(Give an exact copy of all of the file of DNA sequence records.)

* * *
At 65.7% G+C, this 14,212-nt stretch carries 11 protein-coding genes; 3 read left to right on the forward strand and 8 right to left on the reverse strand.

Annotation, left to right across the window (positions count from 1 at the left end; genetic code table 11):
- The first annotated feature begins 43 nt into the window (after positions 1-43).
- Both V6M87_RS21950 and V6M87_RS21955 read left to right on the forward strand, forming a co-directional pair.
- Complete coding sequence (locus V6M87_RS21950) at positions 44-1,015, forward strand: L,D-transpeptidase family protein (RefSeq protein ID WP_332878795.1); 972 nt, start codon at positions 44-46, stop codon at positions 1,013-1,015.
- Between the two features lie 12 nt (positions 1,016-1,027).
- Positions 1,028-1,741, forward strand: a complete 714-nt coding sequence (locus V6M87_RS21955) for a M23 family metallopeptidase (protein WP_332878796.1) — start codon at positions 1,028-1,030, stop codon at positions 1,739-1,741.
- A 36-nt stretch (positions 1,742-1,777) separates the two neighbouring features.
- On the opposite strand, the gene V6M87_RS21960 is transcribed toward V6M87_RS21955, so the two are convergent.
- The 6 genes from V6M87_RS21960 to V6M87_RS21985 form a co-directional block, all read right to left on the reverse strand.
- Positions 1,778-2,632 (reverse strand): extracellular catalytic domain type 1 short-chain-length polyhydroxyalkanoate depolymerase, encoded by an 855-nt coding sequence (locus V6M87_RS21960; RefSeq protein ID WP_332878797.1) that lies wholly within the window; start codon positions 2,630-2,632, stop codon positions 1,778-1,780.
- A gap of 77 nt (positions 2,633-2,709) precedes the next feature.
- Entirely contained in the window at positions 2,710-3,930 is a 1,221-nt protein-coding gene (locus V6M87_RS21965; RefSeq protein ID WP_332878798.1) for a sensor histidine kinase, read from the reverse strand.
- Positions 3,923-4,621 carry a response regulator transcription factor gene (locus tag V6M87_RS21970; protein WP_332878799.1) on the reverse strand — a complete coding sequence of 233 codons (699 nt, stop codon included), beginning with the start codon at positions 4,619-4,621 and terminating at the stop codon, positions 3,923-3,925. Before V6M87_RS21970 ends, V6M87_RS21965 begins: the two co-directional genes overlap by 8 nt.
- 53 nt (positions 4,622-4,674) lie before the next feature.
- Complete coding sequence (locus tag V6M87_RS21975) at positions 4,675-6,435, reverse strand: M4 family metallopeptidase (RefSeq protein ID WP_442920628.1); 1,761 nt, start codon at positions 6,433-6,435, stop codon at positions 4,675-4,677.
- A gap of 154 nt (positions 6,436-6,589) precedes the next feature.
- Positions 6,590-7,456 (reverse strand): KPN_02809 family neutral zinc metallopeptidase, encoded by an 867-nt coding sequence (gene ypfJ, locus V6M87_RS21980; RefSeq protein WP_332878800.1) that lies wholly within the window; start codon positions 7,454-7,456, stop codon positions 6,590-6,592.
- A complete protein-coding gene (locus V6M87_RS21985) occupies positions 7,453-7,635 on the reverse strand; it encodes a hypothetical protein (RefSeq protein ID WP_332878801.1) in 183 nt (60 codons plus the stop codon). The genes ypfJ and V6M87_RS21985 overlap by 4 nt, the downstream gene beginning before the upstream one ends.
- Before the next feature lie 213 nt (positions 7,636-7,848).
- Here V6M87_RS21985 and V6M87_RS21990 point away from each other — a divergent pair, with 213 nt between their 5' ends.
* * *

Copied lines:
At 65.7% G+C, this 14,212-nt stretch carries 11 protein-coding genes; 3 read left to right on the forward strand and 8 right to left on the reverse strand.

Annotation, left to right across the window (positions count from 1 at the left end; genetic code table 11):
- The first annotated feature begins 43 nt into the window (after positions 1-43).
- Both V6M87_RS21950 and V6M87_RS21955 read left to right on the forward strand, forming a co-directional pair.
- Complete coding sequence (locus V6M87_RS21950) at positions 44-1,015, forward strand: L,D-transpeptidase family protein (RefSeq protein ID WP_332878795.1); 972 nt, start codon at positions 44-46, stop codon at positions 1,013-1,015.
- Between the two features lie 12 nt (positions 1,016-1,027).
- Positions 1,028-1,741, forward strand: a complete 714-nt coding sequence (locus V6M87_RS21955) for a M23 family metallopeptidase (protein WP_332878796.1) — start codon at positions 1,028-1,030, stop codon at positions 1,739-1,741.
- A 36-nt stretch (positions 1,742-1,777) separates the two neighbouring features.
- On the opposite strand, the gene V6M87_RS21960 is transcribed toward V6M87_RS21955, so the two are convergent.
- The 6 genes from V6M87_RS21960 to V6M87_RS21985 form a co-directional block, all read right to left on the reverse strand.
- Positions 1,778-2,632 (reverse strand): extracellular catalytic domain type 1 short-chain-length polyhydroxyalkanoate depolymerase, encoded by an 855-nt coding sequence (locus V6M87_RS21960; RefSeq protein ID WP_332878797.1) that lies wholly within the window; start codon positions 2,630-2,632, stop codon positions 1,778-1,780.
- A gap of 77 nt (positions 2,633-2,709) precedes the next feature.
- Entirely contained in the window at positions 2,710-3,930 is a 1,221-nt protein-coding gene (locus V6M87_RS21965; RefSeq protein ID WP_332878798.1) for a sensor histidine kinase, read from the reverse strand.
- Positions 3,923-4,621 carry a response regulator transcription factor gene (locus tag V6M87_RS21970; protein WP_332878799.1) on the reverse strand — a complete coding sequence of 233 codons (699 nt, stop codon included), beginning with the start codon at positions 4,619-4,621 and terminating at the stop codon, positions 3,923-3,925. Before V6M87_RS21970 ends, V6M87_RS21965 begins: the two co-directional genes overlap by 8 nt.
- 53 nt (positions 4,622-4,674) lie before the next feature.
- Complete coding sequence (locus tag V6M87_RS21975) at positions 4,675-6,435, reverse strand: M4 family metallopeptidase (RefSeq protein ID WP_442920628.1); 1,761 nt, start codon at positions 6,433-6,435, stop codon at positions 4,675-4,677.
- A gap of 154 nt (positions 6,436-6,589) precedes the next feature.
- Positions 6,590-7,456 (reverse strand): KPN_02809 family neutral zinc metallopeptidase, encoded by an 867-nt coding sequence (gene ypfJ, locus V6M87_RS21980; RefSeq protein WP_332878800.1) that lies wholly within the window; start codon positions 7,454-7,456, stop codon positions 6,590-6,592.
- A complete protein-coding gene (locus V6M87_RS21985) occupies positions 7,453-7,635 on the reverse strand; it encodes a hypothetical protein (RefSeq protein ID WP_332878801.1) in 183 nt (60 codons plus the stop codon). The genes ypfJ and V6M87_RS21985 overlap by 4 nt, the downstream gene beginning before the upstream one ends.
- Before the next feature lie 213 nt (positions 7,636-7,848).
- Here V6M87_RS21985 and V6M87_RS21990 point away from each other — a divergent pair, with 213 nt between their 5' ends.